The etiology of low female sexual desire, the most prevalent sexual complaint in women, is multi-determined, implicating biological and psychological factors, including women’s early parent–child relationships and bodily self-representations. The current study evaluated a model that hypothesized that sexual body self-representations (sexual subjectivity, self-objectification, genital self-image) explain (i.e., mediate) the relation between internalized working models of parent–child relationships (attachment, separation–individuation, parental identification) and sexual desire in heterosexual women. We recruited 614 young, heterosexual women (M = 25.5 years, SD = 4.63) through social media. The women completed an online survey. Structural equation modeling was used. The hypotheses were supported in that the relation between internalized working models of parent–child relationships (attachment and separation–individuation) and sexual desire was mediated by sexual body self-representations (sexual body esteem, self-objectification, genital self-image). However, parental identification was not related significantly to sexual body self-representations or sexual desire in the model. Current findings demonstrated that understanding female sexual desire necessitates considering women’s internalized working models of early parent–child relationships and their experiences of their bodies in a sexual context. Treatment of low or absent desire in women would benefit from modalities that emphasize early parent–child relationships as well as interventions that foster mind–body integration.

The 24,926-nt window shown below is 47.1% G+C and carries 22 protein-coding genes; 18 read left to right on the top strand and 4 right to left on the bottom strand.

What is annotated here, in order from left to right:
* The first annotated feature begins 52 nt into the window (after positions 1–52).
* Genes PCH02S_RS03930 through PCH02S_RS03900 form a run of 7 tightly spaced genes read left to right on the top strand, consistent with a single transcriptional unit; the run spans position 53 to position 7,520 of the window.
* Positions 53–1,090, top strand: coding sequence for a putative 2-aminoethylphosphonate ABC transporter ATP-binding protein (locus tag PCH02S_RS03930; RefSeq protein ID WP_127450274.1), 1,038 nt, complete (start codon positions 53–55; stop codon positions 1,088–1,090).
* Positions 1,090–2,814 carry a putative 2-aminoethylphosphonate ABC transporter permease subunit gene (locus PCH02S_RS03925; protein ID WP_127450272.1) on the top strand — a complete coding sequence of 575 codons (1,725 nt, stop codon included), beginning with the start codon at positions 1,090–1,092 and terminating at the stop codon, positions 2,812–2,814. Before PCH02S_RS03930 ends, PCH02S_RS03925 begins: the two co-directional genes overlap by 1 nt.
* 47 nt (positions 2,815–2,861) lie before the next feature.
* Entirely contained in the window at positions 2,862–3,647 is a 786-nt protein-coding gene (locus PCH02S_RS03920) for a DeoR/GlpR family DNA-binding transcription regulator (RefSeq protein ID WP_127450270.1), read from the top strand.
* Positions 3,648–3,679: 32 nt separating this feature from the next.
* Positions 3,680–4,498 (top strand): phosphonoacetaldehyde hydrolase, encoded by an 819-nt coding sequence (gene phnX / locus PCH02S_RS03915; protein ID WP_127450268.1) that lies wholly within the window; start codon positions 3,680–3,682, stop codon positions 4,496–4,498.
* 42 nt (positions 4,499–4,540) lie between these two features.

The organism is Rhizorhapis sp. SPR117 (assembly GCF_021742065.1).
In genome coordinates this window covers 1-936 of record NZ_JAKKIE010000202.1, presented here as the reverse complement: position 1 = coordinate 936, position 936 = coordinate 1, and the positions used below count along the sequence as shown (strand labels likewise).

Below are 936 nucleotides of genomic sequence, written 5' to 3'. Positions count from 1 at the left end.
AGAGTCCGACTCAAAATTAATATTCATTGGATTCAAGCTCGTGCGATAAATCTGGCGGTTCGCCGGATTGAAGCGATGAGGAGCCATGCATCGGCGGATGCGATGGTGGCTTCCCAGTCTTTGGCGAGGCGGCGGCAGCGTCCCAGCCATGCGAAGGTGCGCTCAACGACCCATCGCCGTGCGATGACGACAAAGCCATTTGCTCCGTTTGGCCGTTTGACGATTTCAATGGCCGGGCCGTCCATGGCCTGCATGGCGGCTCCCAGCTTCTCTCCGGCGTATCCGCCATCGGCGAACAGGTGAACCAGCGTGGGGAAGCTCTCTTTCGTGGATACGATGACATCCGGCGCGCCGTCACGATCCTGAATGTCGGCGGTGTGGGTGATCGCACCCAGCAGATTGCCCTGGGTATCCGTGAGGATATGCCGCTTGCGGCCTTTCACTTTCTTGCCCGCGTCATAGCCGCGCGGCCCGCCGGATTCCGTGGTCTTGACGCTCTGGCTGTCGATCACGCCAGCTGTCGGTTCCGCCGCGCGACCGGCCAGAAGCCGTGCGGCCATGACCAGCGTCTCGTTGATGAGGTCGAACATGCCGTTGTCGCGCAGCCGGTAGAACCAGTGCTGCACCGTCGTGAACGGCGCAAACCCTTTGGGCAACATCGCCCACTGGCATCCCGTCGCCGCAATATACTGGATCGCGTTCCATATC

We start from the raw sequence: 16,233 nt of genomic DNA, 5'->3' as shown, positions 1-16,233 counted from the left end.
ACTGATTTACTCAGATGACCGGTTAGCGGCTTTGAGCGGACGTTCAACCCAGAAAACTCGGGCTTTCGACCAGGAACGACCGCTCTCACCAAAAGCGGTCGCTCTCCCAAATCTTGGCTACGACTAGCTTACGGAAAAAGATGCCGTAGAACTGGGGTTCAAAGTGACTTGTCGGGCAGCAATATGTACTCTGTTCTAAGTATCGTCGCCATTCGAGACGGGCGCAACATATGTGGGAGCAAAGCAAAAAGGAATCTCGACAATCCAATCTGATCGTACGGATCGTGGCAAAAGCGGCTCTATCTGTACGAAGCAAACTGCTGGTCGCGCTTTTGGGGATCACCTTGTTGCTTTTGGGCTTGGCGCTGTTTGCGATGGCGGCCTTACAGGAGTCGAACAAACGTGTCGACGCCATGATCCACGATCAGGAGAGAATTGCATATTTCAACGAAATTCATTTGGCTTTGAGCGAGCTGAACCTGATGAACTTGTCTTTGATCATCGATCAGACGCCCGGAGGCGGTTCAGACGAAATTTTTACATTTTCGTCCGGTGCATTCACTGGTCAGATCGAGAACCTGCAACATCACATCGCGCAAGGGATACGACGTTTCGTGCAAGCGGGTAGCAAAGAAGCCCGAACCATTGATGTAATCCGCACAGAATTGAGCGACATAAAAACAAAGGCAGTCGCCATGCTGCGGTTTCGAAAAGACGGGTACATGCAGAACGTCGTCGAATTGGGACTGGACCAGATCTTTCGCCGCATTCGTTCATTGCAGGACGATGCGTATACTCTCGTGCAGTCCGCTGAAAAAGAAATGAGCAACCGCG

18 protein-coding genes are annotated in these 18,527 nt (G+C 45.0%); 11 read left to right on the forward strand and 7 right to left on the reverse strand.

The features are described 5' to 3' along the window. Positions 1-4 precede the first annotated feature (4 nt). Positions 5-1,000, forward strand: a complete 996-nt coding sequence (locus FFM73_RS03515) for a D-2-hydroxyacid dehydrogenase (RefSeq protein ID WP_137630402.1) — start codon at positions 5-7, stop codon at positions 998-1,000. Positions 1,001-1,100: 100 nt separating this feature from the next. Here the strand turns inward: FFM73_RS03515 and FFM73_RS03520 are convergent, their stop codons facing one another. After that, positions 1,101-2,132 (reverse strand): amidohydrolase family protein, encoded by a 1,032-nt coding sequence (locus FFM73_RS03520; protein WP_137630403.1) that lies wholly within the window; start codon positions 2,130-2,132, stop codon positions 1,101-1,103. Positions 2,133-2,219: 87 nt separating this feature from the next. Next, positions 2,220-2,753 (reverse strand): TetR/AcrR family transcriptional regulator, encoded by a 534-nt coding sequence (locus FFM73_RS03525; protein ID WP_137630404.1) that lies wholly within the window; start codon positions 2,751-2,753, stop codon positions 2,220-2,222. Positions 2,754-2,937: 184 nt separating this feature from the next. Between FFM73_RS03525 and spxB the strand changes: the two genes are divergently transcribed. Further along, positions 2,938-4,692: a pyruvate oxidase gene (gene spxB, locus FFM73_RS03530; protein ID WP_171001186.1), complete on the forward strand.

Archives of Sexual Behavior – Springer Journals
Published: Jan 24, 2017
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